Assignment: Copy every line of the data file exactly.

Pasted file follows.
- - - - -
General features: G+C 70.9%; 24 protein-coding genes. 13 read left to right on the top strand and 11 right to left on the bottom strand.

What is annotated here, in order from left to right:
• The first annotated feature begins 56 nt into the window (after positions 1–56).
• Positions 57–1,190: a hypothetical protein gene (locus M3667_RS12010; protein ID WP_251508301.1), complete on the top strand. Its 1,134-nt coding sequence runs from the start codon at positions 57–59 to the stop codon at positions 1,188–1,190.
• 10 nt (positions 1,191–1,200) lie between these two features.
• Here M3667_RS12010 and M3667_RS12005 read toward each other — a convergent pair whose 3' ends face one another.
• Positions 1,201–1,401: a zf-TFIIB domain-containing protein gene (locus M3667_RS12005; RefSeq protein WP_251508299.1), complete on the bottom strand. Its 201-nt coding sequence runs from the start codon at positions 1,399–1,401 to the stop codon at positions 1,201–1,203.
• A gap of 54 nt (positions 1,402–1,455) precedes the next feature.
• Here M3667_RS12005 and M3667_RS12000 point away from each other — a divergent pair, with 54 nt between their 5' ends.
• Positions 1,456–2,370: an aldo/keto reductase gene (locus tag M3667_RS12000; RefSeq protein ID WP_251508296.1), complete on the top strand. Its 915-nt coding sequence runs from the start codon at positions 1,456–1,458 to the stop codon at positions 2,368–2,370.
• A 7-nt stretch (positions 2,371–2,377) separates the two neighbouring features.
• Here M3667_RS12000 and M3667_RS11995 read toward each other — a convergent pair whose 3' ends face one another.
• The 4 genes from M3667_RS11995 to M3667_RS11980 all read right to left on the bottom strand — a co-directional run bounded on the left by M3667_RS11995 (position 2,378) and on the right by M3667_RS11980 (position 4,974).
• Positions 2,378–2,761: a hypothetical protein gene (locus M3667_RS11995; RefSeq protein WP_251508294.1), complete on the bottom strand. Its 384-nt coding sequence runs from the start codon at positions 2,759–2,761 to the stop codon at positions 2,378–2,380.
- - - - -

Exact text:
General features: G+C 70.9%; 24 protein-coding genes. 13 read left to right on the top strand and 11 right to left on the bottom strand.

What is annotated here, in order from left to right:
• The first annotated feature begins 56 nt into the window (after positions 1–56).
• Positions 57–1,190: a hypothetical protein gene (locus M3667_RS12010; protein ID WP_251508301.1), complete on the top strand. Its 1,134-nt coding sequence runs from the start codon at positions 57–59 to the stop codon at positions 1,188–1,190.
• 10 nt (positions 1,191–1,200) lie between these two features.
• Here M3667_RS12010 and M3667_RS12005 read toward each other — a convergent pair whose 3' ends face one another.
• Positions 1,201–1,401: a zf-TFIIB domain-containing protein gene (locus M3667_RS12005; RefSeq protein WP_251508299.1), complete on the bottom strand. Its 201-nt coding sequence runs from the start codon at positions 1,399–1,401 to the stop codon at positions 1,201–1,203.
• A gap of 54 nt (positions 1,402–1,455) precedes the next feature.
• Here M3667_RS12005 and M3667_RS12000 point away from each other — a divergent pair, with 54 nt between their 5' ends.
• Positions 1,456–2,370: an aldo/keto reductase gene (locus tag M3667_RS12000; RefSeq protein ID WP_251508296.1), complete on the top strand. Its 915-nt coding sequence runs from the start codon at positions 1,456–1,458 to the stop codon at positions 2,368–2,370.
• A 7-nt stretch (positions 2,371–2,377) separates the two neighbouring features.
• Here M3667_RS12000 and M3667_RS11995 read toward each other — a convergent pair whose 3' ends face one another.
• The 4 genes from M3667_RS11995 to M3667_RS11980 all read right to left on the bottom strand — a co-directional run bounded on the left by M3667_RS11995 (position 2,378) and on the right by M3667_RS11980 (position 4,974).
• Positions 2,378–2,761: a hypothetical protein gene (locus M3667_RS11995; RefSeq protein WP_251508294.1), complete on the bottom strand. Its 384-nt coding sequence runs from the start codon at positions 2,759–2,761 to the stop codon at positions 2,378–2,380.